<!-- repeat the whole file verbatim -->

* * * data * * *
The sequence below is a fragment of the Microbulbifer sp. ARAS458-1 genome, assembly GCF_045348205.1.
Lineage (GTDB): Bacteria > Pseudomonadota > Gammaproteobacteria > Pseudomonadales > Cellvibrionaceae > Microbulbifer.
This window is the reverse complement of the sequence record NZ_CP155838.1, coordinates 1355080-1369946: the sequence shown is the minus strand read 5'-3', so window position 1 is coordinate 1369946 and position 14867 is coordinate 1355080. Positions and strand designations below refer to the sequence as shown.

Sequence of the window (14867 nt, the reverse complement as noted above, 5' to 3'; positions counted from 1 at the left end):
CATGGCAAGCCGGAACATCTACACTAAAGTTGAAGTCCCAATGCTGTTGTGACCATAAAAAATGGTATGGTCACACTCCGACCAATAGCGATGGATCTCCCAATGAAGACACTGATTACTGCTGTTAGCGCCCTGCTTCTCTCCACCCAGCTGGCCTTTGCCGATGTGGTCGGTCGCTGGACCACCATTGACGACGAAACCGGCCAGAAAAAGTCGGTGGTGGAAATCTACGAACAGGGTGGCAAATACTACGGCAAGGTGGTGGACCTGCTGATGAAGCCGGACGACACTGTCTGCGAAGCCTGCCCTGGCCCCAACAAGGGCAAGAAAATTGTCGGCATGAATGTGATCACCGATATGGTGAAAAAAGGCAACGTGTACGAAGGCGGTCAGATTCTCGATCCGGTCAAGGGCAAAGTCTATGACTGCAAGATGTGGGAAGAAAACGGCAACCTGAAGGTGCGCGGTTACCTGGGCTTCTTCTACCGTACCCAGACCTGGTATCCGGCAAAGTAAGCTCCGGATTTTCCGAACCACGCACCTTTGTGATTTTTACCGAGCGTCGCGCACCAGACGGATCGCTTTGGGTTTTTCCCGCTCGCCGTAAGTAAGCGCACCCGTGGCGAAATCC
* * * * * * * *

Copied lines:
The sequence below is a fragment of the Microbulbifer sp. ARAS458-1 genome, assembly GCF_045348205.1.
Lineage (GTDB): Bacteria > Pseudomonadota > Gammaproteobacteria > Pseudomonadales > Cellvibrionaceae > Microbulbifer.
This window is the reverse complement of the sequence record NZ_CP155838.1, coordinates 1355080-1369946: the sequence shown is the minus strand read 5'-3', so window position 1 is coordinate 1369946 and position 14867 is coordinate 1355080. Positions and strand designations below refer to the sequence as shown.

Sequence of the window (14867 nt, the reverse complement as noted above, 5' to 3'; positions counted from 1 at the left end):
CATGGCAAGCCGGAACATCTACACTAAAGTTGAAGTCCCAATGCTGTTGTGACCATAAAAAATGGTATGGTCACACTCCGACCAATAGCGATGGATCTCCCAATGAAGACACTGATTACTGCTGTTAGCGCCCTGCTTCTCTCCACCCAGCTGGCCTTTGCCGATGTGGTCGGTCGCTGGACCACCATTGACGACGAAACCGGCCAGAAAAAGTCGGTGGTGGAAATCTACGAACAGGGTGGCAAATACTACGGCAAGGTGGTGGACCTGCTGATGAAGCCGGACGACACTGTCTGCGAAGCCTGCCCTGGCCCCAACAAGGGCAAGAAAATTGTCGGCATGAATGTGATCACCGATATGGTGAAAAAAGGCAACGTGTACGAAGGCGGTCAGATTCTCGATCCGGTCAAGGGCAAAGTCTATGACTGCAAGATGTGGGAAGAAAACGGCAACCTGAAGGTGCGCGGTTACCTGGGCTTCTTCTACCGTACCCAGACCTGGTATCCGGCAAAGTAAGCTCCGGATTTTCCGAACCACGCACCTTTGTGATTTTTACCGAGCGTCGCGCACCAGACGGATCGCTTTGGGTTTTTCCCGCTCGCCGTAAGTAAGCGCACCCGTGGCGAAATCC